Sound of Edmonton like one hand clapping

GigCity Sound of Edmonton Carl for BreakfastThe problem with calling your music documentary Sound of Edmonton is that there isn’t one. No one sticks around long enough.

Is there hope in the next generation? Most of the subjects in Evan van Ramshorst’s low budget short film are in their 20s: The oldest is probably Wunderbar owner Craig Martellica, and he’s over 30. The filmmaker himself is 20 years old, spurred into the project as a musician himself in a band called Magnet and The Magnettes. While impressed by the size, diversity and creativity of the local music scene, he says, “I’m not really seeing a lot in terms of it being documented or promoted on a large scale.”

We’ve heard that before. Premiering at the Artery on Sept. 3, with live band performances, this series of conversation pieces interspersed with show footage may be shockingly familiar to anyone in the local music scene older than, say, 35. The issues that come up now are the same that came up 20 years ago, 40 years ago, and in fact as far back as anyone can barely still remember: A sense of unfettered creativity tempered by frustration at not being able to make a living at it. Edmonton had so many next big things that never went anywhere that we’ve lost count. This city never had a sound.

Seattle got a sound, Winnipeg gets a sound, Montreal gets a sound, even Saskatoon is a thing now. Why not Edmonton? What does it take to acquire this “sound” of which we speak?

“It’s a weird thing when cities explode like that,” van Ramshorst says. “It’s never usually for one reason. There are a lot of different factors. Usually it takes one or two breakout artists and then suddenly everyone’s rushing into that city to see what else there is. Edmonton hasn’t had any breakouts, so to speak.”

Consider our most famous artists. Did you know Robert Goulet was from Edmonton? Probably not. That’s because he became famous on Broadway. SNFU earned at least half their fame from Vancouver. K.d lang developed her cowpunk thing here, but only got big in adult contemporary land after she moved away. The smalls and Corb Lund grew up here, but then Corb recently moved to Calgary (for family, not musical reasons). One of the most well-known subjects of The Sound of Edmonton is Christian Hansen – and he moved to Toronto; Cadence Weapon went to Montreal, Purity Ring to Vancouver, Mac DeMarco to New York. What do these people have in common besides not being mainstream? Nothing! Even if these artists were proudly representing Edmonton in their respective new homes, and few of them are, no one would notice.

The filmmaker never really answers the question demanded by his title. What is the sound of Edmonton?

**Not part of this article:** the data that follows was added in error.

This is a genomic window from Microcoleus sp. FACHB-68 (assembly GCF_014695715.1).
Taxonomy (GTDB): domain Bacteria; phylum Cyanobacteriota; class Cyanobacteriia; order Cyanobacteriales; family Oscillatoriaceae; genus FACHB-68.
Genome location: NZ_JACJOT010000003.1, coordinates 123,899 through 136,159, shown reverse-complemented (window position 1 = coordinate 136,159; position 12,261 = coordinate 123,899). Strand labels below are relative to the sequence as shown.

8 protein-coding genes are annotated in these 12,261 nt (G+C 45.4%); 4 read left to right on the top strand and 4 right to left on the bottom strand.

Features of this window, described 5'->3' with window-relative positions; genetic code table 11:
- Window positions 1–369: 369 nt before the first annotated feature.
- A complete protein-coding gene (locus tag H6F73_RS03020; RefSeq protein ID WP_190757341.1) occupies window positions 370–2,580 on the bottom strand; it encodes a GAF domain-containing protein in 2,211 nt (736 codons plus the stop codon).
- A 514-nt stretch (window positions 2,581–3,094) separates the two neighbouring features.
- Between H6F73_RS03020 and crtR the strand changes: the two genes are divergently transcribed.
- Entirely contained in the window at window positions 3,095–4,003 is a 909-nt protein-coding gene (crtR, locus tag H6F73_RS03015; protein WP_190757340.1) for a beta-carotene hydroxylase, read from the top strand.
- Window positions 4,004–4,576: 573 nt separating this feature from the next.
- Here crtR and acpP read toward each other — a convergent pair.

“There’s not really one thing you can put your finger on and say, that sounds like Edmonton,” van Ramshorst says. “It’s way more of an attitude here than a sound. It’s a kaleidoscope going on and nothing really sounds like the last thing.”

GigCity Sound of Edmonton I Am MachiThe film attempts to give exposure to some interesting area bands, like Carl for Breakfast (top picture) and Death By Robot, while airing the ideas and ambitions of the young musicians therein. The husband and wife duo of I Am Machi (right) – another act anointed with the “next big thing” tag – refers to Edmonton as “The Idea City.” Van Ramshorst says the line worked in nicely with the latest round of civic rebranding talk, trying to get rid of “City of Champions” in favour of something else to be named later. “Edmonton is kind of a city without a label at the moment, so everyone’s just trying to figure out who we are as a city as well, so there’s a lot of experimenting going on,” he says.

The Idea City isn’t bad. There’s not much else to do during the long winters except stare into the fire and dream. Plus, as Craig Martellica says, it’s not like you can’t get a day job here, so to devote your life to being a starving artist is admirable. We’re a frozen incubator where artists can develop ideas into a ticket out of town.

If the The Sound of Edmonton has a common thread, it’s freedom. No one’s watching, there are no expectations, no well-worn path to follow. Let’s go all the way back to Tommy “The Senator” Banks (the filmmaker doesn’t know who he is, which is not so much a condemnation of the younger generation as it is a support for the notion that the most famous artists from Edmonton are famous only in Edmonton, and only in their own generation) – and we see a musician who made it up as he went along, did it all himself, and was stubbornly determined to do it himself in Edmonton. We’ve heard a lot of that sort of talk since then.

Van Ramshorst says, “The one thing we keep coming back to is this feeling of it being a very punk rock city, not just it being punk rock like mohawks and jean jackets and that kind of stuff, but a do-it-yourself, don’t-care-what-anyone-else-thinks kind of attitude.”

The Sound of Edmonton, both the documentary and its subject, is a work in progress.